Engaging brands are realising that one-size-fits-all no longer works; they should consider more tailored offers and capsule formats to target a specific consumer in a certain location. Looking beyond transactions, a new breed of experiential brand embassies – each cleverly attuned to a specific community – is driving brand awareness and advocacy.
Content is King
Social media has given us a sense of intimacy with the rich and famous, and led to a boom in aspirational in-context product imagery. Some brands are taking this idea of context to the next level by creating complete worlds that immerse the shopper.
Dutch fashion brand Scotch & Soda combines shoppable digital content and physical experience in its mini-film series, The Story of Things – a sort of ‘lookbook 3.0’. The second instalment (released November 2015) followed the fictional story of Lola and her traveller brother, Oscar, who sends her gifts from various locations around the world. Lola collects these in her apartment, which consumers are then invited to rent on Airbnb, as well as presenting a shoppable edit of the siblings’ style online.
US lifestyle retailer The Line uses the same strategy for its physical concept ‘The Apartment by the Line’ – a pair of beautifully curated apartments in LA and Manhattan, in which everything is for sale and experienced in-situ. Select events bring life to the space, and products can be purchased straight from the apartment or through the e-commerce site.
Continuing the theme of shopping people’s lives, but this time real people, Semaine is a shoppable e-magazine that profiles a different high-profile tastemaker each week. It builds a rich story around their lives – what they wear, where they eat, what their homes look like – and makes these coveted products and services available at a click, so the exclusive becomes inclusive.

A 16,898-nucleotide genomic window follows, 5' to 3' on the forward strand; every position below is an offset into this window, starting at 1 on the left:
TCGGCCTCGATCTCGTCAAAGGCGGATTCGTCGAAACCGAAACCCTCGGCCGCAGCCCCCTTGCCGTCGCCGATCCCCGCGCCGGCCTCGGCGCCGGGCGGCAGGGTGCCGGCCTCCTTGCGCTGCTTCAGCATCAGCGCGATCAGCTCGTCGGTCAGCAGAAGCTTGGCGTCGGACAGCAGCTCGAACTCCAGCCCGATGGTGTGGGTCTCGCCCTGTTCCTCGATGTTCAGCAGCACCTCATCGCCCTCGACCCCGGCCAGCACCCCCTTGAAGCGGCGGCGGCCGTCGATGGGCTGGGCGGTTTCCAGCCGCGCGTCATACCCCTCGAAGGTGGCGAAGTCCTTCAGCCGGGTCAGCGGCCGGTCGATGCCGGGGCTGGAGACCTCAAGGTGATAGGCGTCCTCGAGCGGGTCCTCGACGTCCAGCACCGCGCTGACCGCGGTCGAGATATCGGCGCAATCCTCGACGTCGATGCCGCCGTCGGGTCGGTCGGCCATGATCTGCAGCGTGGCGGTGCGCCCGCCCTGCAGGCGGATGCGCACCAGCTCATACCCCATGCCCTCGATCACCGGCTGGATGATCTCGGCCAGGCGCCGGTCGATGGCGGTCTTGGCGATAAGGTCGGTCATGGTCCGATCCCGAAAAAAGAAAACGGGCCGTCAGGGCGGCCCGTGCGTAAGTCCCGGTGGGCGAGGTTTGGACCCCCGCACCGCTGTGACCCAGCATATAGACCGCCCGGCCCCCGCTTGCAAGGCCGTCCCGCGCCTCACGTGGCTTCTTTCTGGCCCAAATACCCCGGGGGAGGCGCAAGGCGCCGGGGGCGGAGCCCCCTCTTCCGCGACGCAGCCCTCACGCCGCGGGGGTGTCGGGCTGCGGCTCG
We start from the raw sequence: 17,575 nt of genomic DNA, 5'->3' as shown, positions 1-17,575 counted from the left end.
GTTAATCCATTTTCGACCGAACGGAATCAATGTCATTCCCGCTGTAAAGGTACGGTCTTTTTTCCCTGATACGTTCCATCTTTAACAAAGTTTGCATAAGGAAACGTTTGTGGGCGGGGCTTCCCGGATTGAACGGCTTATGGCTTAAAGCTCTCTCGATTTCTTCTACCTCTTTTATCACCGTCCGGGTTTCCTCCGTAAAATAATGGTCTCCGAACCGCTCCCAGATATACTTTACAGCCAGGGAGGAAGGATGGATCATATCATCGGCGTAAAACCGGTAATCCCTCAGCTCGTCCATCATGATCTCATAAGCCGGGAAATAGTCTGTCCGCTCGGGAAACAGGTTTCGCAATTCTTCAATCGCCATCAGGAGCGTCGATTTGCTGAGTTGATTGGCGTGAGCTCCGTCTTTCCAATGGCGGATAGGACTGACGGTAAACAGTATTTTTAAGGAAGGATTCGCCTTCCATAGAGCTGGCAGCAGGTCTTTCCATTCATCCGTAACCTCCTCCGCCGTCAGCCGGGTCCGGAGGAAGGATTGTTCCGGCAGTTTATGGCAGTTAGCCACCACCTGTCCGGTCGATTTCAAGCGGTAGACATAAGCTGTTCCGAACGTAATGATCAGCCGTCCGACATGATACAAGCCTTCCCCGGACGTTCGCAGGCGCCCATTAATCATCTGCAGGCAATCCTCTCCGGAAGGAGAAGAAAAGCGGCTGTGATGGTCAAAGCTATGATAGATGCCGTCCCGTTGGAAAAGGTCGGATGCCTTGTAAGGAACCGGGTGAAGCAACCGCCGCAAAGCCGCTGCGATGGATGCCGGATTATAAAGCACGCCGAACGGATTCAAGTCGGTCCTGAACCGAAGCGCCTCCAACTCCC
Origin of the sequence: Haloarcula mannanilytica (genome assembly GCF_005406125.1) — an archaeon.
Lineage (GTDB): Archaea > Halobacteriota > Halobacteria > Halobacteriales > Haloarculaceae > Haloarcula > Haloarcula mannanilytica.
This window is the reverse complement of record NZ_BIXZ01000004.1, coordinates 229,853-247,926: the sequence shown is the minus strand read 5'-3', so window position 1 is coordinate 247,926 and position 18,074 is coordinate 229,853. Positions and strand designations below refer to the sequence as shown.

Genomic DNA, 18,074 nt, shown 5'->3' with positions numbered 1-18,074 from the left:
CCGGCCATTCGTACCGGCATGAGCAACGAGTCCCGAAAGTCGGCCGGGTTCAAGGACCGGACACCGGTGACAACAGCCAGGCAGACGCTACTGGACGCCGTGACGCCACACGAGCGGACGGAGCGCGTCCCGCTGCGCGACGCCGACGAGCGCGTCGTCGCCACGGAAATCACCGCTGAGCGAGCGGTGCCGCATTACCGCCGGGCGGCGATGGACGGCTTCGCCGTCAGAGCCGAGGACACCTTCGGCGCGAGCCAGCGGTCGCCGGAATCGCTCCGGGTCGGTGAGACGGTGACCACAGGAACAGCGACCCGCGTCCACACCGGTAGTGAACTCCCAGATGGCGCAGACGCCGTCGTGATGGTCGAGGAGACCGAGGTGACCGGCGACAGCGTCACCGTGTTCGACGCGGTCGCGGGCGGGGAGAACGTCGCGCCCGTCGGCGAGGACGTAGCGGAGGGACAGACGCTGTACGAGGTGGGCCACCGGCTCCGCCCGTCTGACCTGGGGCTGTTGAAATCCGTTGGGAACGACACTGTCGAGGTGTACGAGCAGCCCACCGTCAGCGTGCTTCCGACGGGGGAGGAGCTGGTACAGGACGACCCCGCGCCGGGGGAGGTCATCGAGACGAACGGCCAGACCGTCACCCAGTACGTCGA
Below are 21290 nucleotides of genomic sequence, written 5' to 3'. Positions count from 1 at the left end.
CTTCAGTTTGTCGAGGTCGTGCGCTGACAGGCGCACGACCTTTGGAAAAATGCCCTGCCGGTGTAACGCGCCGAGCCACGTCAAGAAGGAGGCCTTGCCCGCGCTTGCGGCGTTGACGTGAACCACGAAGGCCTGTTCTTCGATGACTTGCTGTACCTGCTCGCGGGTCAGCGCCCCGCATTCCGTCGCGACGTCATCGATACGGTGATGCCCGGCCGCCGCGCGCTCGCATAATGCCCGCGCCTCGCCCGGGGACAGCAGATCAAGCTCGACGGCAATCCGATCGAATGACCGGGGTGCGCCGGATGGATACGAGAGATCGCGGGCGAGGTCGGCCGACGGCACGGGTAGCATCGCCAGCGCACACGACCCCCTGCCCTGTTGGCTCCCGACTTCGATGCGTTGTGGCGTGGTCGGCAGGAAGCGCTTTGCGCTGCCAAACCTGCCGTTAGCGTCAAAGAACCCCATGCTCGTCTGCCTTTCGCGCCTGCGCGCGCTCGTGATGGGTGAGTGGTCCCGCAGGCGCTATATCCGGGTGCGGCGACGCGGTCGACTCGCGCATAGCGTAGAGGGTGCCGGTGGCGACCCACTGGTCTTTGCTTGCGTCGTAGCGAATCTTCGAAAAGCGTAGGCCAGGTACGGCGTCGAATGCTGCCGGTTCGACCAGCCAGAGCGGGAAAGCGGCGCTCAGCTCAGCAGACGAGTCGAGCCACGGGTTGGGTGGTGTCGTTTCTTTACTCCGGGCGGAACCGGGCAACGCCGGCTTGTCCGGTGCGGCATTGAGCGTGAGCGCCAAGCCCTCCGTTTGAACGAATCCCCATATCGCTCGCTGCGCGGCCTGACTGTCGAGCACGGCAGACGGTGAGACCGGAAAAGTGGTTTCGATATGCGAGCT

In this era of the new customer, experience reigns above ownership, and just selling ‘stuff’ is becoming a thing of the past. The story behind the brand or product is fast becoming as important as the item itself. And with content now king, broadcasting or publishing should be key parts of any brand’s arsenal.
The Challenger Mentality
When someone challenges the status quo, it’s hard to understand how we put up with the old way; think of how Uber and other on-demand services have transformed the way we interact with getting around, deliveries and so on. Deliveroo has redefined take-away food by bringing fine dining options from restaurants to our doorstep. These disruptor brands seem to exert an influence well beyond the categories in which they operate, setting new expectations for user experience and flexibility.
Rockar Hyundai has challenged the car dealership model by taking lessons from wider retail, asking: why should buying a car be more frustrating and confusing than buying a new outfit? Its boutique car showrooms put the buyer back in control, and shun edge-of-town locations in favour of high-footfall urban shopping malls. Customers can value their car, select a new model and pay a deposit in a matter of minutes, with or without assistance from ‘Angels’, via intuitive digital interfaces. The result? Massive customer satisfaction and brand conversion.
Gap’s collaboration with Virgin Hotels in Chicago is an innovative take on on-demand fulfilment: customers order clothing via the hotel’s free mobile app and the concierge delivers straight to their rooms within three hours. Unwanted items can simply be left in the closet upon checkout.